10 Keys to Good Writing : Tips for non-native English writers
Non-native English speakers are often intimidated about writing in English. They worry about their vocabulary and grammar, their word placement and use of articles. The more technical the writing, the higher the levels of anxiety they seem to experience. But no matter what the purpose is for your writing, there are a few fundamental rules for good writing in English that, if you follow them, you are bound to produce something great.
Here are the rules:
- KISS it.
This means “Keep. It. Short. And. Simple.” Have you ever heard the saying “brevity is the soul of wit”? It is true. The fewer words you use in your sentence to say what you want to say, the better. The key is to make sure you convey the message you want. It is about being short and effective at the same time. A general rule of thumb is that shorter, simpler sentences are better than longer more complex sentences.
No more than 25 words per sentence unless absolutely necessary!
2. Practice simplicity
This means that it is better to use shorter sentences rather than longer sentences. Any sentence that requires conjunctions should raise red flags. Conjunctions come in two sizes: coordinating conjunctions such as “and” and “but”; and subordinating conjunctions such as “because” and “unless.” These types of words are used to join up sentences and clauses to other sentences and clauses. Coordinating conjunctions create “compound” sentences. And subordinating conjunctions create “complex” sentences. Don’t misunderstand. Conjunctions have their uses. It is just that sometimes it is better just to create independent sentences rather than join them up.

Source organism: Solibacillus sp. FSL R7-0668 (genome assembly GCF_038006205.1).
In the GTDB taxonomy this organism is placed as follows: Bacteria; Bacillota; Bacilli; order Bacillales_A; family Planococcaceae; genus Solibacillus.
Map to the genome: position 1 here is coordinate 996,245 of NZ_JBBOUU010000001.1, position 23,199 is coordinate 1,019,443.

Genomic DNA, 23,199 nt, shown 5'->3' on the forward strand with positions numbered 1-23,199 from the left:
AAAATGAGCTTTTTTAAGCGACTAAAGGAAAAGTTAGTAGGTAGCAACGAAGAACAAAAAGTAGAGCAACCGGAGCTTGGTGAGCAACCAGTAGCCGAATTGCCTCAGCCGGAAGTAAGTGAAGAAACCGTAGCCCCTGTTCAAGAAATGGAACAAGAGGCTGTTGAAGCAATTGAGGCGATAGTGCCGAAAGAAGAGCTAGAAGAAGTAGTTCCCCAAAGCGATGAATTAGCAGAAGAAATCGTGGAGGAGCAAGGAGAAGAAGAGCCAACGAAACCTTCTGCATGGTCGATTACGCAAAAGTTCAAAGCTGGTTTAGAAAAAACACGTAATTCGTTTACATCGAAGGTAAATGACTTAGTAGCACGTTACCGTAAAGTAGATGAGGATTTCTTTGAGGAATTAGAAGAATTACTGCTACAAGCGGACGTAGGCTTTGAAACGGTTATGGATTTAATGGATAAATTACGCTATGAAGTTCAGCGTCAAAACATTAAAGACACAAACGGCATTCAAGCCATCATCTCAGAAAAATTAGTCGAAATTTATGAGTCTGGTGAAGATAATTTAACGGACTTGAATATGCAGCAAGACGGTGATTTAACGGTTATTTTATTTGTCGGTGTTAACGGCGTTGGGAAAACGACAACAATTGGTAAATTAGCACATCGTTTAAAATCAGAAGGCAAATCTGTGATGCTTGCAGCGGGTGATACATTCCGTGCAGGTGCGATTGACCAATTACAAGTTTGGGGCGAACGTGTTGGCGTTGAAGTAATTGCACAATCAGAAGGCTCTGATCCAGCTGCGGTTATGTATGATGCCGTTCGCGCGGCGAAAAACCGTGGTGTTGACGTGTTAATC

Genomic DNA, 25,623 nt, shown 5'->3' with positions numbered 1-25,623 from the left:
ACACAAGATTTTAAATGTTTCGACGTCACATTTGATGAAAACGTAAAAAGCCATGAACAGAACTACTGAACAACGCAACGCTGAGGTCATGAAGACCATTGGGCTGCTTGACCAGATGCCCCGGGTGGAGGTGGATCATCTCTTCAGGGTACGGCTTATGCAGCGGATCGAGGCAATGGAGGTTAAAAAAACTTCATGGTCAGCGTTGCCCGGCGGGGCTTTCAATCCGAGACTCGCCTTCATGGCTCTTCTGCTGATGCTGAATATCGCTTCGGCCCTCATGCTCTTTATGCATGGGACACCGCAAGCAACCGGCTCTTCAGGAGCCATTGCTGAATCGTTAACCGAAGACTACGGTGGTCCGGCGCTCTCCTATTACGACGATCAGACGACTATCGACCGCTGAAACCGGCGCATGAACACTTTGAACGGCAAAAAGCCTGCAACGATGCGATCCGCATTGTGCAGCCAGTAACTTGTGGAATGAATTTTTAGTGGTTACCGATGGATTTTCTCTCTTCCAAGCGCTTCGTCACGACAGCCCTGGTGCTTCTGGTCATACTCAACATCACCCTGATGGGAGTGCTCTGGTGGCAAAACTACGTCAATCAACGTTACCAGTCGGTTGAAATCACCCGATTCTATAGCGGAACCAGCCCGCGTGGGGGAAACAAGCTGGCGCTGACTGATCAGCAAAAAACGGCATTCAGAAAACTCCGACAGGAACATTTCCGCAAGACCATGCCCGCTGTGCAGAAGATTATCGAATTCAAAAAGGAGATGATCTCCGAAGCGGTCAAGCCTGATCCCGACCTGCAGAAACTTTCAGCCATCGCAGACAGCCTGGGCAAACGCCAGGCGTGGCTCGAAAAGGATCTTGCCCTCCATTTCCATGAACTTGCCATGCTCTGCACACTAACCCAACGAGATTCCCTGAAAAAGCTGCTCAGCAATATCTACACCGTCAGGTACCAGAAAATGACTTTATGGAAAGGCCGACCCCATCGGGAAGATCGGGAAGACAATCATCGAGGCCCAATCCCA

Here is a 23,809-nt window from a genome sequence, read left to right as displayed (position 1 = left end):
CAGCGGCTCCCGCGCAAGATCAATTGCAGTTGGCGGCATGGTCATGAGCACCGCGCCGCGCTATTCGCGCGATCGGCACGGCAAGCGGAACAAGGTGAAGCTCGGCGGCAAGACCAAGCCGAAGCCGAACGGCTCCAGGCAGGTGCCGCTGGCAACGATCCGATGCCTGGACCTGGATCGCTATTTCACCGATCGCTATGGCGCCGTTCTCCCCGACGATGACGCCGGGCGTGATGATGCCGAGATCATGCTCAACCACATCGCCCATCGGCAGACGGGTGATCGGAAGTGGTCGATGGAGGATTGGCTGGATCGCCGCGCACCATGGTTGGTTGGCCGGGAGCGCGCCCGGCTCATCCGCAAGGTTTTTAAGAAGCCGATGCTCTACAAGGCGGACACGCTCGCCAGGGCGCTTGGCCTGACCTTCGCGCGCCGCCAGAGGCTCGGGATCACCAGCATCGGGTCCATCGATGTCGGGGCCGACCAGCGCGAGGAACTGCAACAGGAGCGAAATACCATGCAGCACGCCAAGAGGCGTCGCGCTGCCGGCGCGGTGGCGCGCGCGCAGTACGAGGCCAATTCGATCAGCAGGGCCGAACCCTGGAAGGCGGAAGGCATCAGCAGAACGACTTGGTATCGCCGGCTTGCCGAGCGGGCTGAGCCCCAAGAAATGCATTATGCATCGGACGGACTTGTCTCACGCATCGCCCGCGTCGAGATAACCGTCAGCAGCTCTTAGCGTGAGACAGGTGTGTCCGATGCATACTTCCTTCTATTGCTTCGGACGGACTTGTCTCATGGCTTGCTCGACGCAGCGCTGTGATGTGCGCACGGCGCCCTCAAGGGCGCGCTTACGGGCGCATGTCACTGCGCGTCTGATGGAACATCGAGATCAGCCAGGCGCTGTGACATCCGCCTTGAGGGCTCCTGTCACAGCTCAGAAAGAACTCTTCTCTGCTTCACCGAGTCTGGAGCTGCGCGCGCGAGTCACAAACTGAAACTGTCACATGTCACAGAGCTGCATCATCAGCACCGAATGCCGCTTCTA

3. Use active voice
This means that English is a dynamic language and prefers dynamic action and words. “Active voice” also allows you to create shorter sentences as compared to passive voice which forces you to create longer sentences. For example, consider the following sentences that use active voice and passive voice respectively: The NGO Waterworks handles water rights in Africa. Compare this to: Water rights in Africa is handled by the NGO Waterworks. The first sentence is better because it makes the “actor” the subject and not the object. English favors active voice. Use passive voice only when you do not know who the “actor” is.
4. Avoid turning your verbs into abstract nouns
This means that you should, again, avoid passive constructions. So for example: involve vs involvement; state vs statement; communicate vs communication; administer v administration; inform v information; imagine vs imagination. Where possible, use the active verb form and not the passive abstract noun version.